It is quite evident that the political landscape in Ghana has in one way or the other been tainted with insults and demoralizing diction creating worry for successive generations.
This phenomenon regardless of its demerits has been used as a political tool for some politicians and political parties in the country over the years.
In this regard, Professor Kwame Karikari has named former President Jerry John Rawlings and sitting President Nana Akufo-Addo as the biggest victims of politics of insults in the fourth republic.
According to the former Executive Director of the Media Foundation for West Africa (MFWA), successive presidents the country has produced have taken turns being victims of political insults but former President Rawlings and President Akufo-Addo have suffered the worst forms of vilification in the political landscape.
“In my estimation, the two people who have fallen victim to this kind of thing most profoundly are Jerry John Rawlings and Nana Akufo-Addo. They have been the biggest victims of political insults,” he emphatically stated.
He was however quick to acknowledge Ghana’s first president Dr. Kwame Nkrumah as the worst victim of such political attacks of all time.
“…Of course, the biggest politically insulted personality has always been Kwame Nkrumah, but in our time these two people have had the worst of the political communication that has been in the airwaves for some time.”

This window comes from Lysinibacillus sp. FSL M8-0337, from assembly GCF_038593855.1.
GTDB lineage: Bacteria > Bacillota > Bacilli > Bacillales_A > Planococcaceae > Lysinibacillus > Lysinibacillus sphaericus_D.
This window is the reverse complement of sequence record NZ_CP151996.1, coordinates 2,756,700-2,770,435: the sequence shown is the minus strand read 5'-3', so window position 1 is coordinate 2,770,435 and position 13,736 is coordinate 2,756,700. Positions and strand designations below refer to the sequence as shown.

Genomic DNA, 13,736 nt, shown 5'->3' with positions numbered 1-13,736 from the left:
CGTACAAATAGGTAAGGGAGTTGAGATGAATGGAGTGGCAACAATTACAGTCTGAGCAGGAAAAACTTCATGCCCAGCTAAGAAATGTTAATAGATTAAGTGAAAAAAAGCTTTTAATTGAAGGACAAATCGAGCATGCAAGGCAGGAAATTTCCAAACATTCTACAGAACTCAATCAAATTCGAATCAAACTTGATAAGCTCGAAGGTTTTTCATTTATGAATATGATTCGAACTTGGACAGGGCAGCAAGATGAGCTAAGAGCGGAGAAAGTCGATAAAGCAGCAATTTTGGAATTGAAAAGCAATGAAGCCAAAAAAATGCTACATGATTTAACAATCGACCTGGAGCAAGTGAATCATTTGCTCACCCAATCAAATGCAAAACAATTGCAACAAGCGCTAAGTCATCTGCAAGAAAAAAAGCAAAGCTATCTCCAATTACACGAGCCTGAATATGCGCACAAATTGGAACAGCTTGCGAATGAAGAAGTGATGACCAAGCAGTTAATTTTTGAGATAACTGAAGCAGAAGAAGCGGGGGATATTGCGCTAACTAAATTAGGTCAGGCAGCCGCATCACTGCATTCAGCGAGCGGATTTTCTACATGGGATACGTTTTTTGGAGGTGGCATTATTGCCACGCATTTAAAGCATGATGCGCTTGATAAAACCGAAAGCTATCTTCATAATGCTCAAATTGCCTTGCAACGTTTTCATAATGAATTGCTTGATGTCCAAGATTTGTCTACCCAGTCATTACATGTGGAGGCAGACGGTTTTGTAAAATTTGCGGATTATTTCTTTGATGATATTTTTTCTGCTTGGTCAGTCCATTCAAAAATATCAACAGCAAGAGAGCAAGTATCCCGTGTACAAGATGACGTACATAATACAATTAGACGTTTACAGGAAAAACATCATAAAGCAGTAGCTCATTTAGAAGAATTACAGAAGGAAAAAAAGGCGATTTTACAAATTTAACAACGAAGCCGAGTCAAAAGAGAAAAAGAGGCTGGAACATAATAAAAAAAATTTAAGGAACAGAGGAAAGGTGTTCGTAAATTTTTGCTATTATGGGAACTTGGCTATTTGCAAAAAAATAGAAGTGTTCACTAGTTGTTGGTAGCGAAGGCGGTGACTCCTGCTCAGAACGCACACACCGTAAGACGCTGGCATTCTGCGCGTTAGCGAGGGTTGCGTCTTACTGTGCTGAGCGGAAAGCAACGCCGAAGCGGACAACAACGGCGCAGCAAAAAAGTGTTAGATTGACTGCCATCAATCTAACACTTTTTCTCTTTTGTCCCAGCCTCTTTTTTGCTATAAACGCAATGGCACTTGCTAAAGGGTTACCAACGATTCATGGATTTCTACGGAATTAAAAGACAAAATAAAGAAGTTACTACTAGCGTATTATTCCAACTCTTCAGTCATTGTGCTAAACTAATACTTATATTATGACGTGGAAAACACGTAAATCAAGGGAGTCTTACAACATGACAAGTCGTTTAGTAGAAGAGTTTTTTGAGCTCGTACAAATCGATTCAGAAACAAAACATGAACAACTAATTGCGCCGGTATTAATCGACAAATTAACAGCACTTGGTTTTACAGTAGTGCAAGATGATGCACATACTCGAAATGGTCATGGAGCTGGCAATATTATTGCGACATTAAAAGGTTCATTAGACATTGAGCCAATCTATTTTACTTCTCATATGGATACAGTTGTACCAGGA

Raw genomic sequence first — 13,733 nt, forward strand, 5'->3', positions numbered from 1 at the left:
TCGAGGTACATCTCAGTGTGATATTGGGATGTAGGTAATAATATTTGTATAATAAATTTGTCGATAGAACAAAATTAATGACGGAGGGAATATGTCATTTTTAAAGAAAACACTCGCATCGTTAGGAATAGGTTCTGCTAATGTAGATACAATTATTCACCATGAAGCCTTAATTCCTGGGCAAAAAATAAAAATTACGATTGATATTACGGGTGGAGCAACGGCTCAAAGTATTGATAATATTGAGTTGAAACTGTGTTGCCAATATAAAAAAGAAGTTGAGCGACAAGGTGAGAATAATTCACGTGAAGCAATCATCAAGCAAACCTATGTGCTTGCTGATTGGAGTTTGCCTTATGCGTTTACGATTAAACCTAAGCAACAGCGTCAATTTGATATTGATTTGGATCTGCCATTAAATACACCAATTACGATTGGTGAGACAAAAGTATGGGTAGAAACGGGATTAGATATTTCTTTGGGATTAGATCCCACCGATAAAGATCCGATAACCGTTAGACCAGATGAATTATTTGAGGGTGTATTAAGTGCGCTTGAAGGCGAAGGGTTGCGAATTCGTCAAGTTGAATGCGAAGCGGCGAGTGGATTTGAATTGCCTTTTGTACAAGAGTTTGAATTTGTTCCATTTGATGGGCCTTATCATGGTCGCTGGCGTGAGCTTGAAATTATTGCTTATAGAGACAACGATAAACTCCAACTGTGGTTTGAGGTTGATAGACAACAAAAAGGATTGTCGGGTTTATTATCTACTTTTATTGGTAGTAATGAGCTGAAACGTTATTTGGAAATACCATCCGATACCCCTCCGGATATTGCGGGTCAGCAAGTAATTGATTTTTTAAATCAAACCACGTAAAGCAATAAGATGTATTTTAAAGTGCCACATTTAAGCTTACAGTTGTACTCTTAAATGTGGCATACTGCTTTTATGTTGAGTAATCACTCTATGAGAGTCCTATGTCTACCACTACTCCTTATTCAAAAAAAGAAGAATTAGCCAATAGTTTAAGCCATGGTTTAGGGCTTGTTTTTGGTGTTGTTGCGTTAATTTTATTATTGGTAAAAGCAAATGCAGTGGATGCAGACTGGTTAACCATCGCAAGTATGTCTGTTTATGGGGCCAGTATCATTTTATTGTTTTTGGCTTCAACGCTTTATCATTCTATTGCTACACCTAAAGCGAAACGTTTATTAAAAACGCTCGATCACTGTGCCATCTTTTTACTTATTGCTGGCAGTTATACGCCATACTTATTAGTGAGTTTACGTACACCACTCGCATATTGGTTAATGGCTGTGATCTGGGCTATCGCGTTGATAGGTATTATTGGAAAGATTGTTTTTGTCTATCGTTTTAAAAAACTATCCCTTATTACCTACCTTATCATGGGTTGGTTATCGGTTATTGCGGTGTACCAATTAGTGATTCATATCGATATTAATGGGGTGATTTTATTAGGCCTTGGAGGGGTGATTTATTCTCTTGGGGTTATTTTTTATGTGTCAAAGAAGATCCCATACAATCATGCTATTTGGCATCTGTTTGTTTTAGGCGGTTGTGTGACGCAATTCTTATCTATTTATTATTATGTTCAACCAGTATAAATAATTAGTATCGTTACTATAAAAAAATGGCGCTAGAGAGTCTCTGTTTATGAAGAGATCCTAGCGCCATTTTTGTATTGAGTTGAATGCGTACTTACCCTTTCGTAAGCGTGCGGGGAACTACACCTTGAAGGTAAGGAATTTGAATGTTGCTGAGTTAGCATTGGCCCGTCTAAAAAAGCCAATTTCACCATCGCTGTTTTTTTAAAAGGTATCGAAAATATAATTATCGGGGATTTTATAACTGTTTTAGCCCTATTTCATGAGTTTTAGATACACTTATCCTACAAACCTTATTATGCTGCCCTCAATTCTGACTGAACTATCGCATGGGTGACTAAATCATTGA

In trying to provide an explanation to the thriving phenomenon of political insults he said, “the birth of political radio and the introduction of serial callers, and this is also accentuated by new entrants; political investors in media entering into the new media we have, that is radio and television. And therefore using these media to do propaganda. Which is dominated by personality attacks and insults
Party press is dead
Prof Karikari while recounting memories on the rise of new forms of journalism and the diminishing relevance of pro-government and partisan news outlets over the past years emphatically stated that pro-government and partisan press is dead.
In his estimation, even though several efforts are being made by some persons to revive some partisan news outlets, the birth of other forms of journalism which have made quite significant impacts have overridden their impacts.
“…first of all, there is the death of the party press…I think that essentially, the party press is dead…” He stated.
Professor Kwame Karikari was speaking at the maiden GJA 70th anniversary public lecture on the theme, ‘Journalism yesterday and today: Repositioning media with technology’.